Why Don't Abercrombie & Fitch Models Show Their Faces?
As Grampa Simpson once said: “I used to be with it, but then they changed what it was. Now what I’m with isn’t it, and what’s it seems weird and scary to me, and it’ll happen to you, too.”
So true, Gramps. I recently boarded a crowded train, settled into my two-square-feet of available space, then spent the next 10 minutes face-to-abs with a guy so enraptured by his belly button that he forgot to close the barn door. It’s that Abercrombie & Fitch fellow. I know, I know — it’s summertime on the T — but most of us figure out how to keep cool without exposing our, um, pubic outer boroughs. It seems that while I was busy deciphering ESRB ratings on my kids’ video games, ad folks co-opted the male torso to sell everything from tween clothes to Vaseline.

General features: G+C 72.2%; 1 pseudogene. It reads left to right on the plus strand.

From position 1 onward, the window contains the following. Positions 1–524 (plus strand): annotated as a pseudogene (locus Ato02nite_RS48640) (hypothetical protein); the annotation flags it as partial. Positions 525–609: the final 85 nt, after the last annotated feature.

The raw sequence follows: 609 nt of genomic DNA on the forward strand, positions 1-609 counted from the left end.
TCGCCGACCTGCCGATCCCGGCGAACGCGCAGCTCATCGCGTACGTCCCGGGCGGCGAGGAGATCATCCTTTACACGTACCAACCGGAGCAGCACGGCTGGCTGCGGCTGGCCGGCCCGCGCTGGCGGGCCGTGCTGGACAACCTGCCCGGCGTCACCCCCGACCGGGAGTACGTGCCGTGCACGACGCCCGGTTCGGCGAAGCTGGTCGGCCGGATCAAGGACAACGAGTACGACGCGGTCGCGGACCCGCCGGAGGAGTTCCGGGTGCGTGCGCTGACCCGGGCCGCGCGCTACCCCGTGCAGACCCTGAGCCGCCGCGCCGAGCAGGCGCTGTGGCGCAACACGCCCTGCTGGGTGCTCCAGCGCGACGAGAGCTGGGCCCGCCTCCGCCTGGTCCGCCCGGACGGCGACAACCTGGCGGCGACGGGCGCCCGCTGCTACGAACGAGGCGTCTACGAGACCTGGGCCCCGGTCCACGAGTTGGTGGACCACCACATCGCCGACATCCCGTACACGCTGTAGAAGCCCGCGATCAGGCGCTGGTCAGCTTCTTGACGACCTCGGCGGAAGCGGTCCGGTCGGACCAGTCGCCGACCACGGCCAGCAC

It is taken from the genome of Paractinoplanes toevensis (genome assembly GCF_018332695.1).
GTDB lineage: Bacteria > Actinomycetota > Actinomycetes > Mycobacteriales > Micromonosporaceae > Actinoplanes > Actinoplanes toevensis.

Back in my day, models came with heads. We had Marky Mark, that SoloFlex chap, and Scott Brown. These were real men. The kind with faces. And arms. And legs. Before A & F, we had the freedom to choose which man-part had the most appeal. Now an art director does the choosing us. Is the next gen really this lazy? Why should I have to figure out which part is sexiest? You do it.